A network interface has many different configuration options that can have an impact on network performance. On this video, you’ll learn about network interface configuration problems and how to troubleshoot interfaces.
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If you’re suffering from an interface configuration issue, then you might see symptoms like these. You could certainly see very poor throughput. You’re transferring a file and it’s not transferring very quickly. Or as you’re surfing around the net, you’re noticing a very consistent and very low throughput.
Perhaps you look at your interface card, and you’ll notice there’s no link light at all. You have no connectivity to the network. And you’re not able to see any signal or any lights turned on on your network interface card. Perhaps the light is blinking, or you can see that the light is solid, but you’re not getting any information sent out over the network. If any of these things are occurring, you might have a configuration problem with the interface card itself.
If you look at all of the different configuration options for your network interface card, you might be surprised at how many things you can change or modify with the configuration of that card. Let’s look at some of the more important configuration settings that you could have in that interface.
One is to set the automatic or manual configuration of the interface itself. Instead of manually setting speed and duplex for the card, you can have the card automatically check to see what type of network it’s connected to and set its speed and duplex automatically based on that information.
Most of the time this process works perfectly. You plug into the network. And it automatically finds the speed and duplex. And everything is working exactly the way it should. But occasionally the devices do not sync up properly on each side. And one device will configure itself incorrectly. And now you’re running at the wrong speed or a different duplex. And that will certainly cause performance problems across the network.
You might also want to check the lights on your network interface card. There’s often at least a signal light that tells you you have a connection back to a switch. And there’s also usually a light that flashes that tells you if data happens to be going through that connection.
If there’s no light on that connection side, then you want to check the cable or the connection off to the switch that you should be connecting to. If there are no lights appearing on the card itself, you may want to check to see if the card is working properly or if it’s receiving power from the device.
One reason that light may not be turning on is that the speed setting on both sides is mismatched. You might have one side set to Gigabit and the other side set to 100 Megabit. And that will cause the connection to never light up. You’ll never get signal between those two devices. And you won’t see any lights appear on the network interface card.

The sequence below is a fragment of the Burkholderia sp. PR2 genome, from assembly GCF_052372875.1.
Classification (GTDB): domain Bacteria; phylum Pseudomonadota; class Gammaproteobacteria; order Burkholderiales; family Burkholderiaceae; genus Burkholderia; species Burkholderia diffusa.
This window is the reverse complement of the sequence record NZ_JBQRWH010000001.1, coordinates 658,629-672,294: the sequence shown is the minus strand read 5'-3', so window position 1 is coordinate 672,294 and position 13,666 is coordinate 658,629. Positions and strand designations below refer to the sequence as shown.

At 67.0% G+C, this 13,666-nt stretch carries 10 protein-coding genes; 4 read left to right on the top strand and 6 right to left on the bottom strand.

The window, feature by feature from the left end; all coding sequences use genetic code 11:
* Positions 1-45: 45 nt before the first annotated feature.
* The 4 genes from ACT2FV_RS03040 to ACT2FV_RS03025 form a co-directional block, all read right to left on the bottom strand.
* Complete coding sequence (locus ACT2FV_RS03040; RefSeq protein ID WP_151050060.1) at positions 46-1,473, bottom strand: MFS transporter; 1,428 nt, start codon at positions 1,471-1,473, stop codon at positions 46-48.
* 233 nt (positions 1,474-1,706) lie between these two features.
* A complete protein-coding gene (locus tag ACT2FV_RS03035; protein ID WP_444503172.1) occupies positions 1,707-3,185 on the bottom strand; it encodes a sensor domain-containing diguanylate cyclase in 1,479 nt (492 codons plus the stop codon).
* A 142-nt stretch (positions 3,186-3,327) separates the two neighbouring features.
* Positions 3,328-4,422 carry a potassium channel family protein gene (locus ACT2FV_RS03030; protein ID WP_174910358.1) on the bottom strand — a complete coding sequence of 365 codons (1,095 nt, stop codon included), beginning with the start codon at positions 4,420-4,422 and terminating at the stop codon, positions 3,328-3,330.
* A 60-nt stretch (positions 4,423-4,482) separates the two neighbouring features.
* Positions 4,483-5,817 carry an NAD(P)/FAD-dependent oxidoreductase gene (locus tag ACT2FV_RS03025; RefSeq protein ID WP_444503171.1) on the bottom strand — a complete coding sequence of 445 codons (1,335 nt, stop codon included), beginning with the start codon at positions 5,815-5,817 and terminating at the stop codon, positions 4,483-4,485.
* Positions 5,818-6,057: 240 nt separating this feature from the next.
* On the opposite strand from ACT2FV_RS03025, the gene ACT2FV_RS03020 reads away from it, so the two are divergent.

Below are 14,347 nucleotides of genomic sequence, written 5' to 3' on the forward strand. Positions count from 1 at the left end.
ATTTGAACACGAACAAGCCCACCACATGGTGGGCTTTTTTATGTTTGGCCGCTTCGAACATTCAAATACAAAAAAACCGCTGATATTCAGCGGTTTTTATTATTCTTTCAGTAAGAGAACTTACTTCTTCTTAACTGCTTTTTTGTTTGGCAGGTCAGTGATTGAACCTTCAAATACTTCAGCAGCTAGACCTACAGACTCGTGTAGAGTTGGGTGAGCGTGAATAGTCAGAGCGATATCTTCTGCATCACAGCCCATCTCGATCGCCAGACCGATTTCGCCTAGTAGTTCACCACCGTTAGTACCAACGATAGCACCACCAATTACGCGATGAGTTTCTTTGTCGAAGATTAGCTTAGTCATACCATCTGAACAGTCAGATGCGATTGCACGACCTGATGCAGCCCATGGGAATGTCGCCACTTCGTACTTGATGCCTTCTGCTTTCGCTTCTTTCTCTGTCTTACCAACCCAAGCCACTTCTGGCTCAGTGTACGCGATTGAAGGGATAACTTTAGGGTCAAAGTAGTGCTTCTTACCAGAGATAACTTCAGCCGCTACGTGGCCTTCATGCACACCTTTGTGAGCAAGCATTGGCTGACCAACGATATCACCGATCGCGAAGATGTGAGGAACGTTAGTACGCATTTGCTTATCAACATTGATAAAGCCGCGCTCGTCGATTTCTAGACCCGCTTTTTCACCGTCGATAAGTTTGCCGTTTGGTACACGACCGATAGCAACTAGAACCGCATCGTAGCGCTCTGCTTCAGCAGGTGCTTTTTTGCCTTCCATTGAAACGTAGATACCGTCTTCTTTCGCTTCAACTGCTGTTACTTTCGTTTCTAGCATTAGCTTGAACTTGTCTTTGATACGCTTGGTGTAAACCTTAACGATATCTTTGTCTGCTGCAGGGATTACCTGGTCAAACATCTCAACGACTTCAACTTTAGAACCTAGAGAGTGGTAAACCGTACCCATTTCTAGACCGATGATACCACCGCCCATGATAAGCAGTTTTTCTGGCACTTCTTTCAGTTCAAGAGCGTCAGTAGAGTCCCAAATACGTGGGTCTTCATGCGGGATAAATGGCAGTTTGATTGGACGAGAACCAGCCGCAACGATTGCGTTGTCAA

If the duplex is mismatched between two devices, you’ll have performance problems. So you’ll want to check to see what one side of the connection is set to and make sure the other side of the connection matches that setting. Most devices these days are configured as full duplex. But if you happen to have a switch configured as half duplex and you connect to it at full duplex, you’ll find that your network performance will suffer across that connection.
Your problem might also be with the switch configuration. If the interface you’re connecting to has been assigned to the incorrect VLAN, you’ll be able to connect to the network, you’ll get a link light, you’ll be able to send information, but unfortunately you’ll not be able to have any communication outside of that local subnet.
If you look into the details in your operating system or on a switch or router or other networking device, you’ll often find a number of statistics associated with the network interface. This is one that’s on my switch. It shows me a port. It shows me the number of unicast, multicast, and broadcast packets, in and out. And it shows me the number of octets, in and out.
And right underneath that, it shows me all of the different errors that could be occurring across that link. So you can monitor the interface and see if any of these error counters are increasing. And if they are, you may be having some type of communication problem between the switch and the other device.
You might also want to confirm what the speed, the duplex, the VLAN settings, and all of the other configuration options might be for that interface and make sure that it matches the device on the other side. Then you can start performing some two-way traffic communication. See if you can communicate to other devices on your local subnet. See if you can communicate to your default gateway. And then try some communication out to the internet.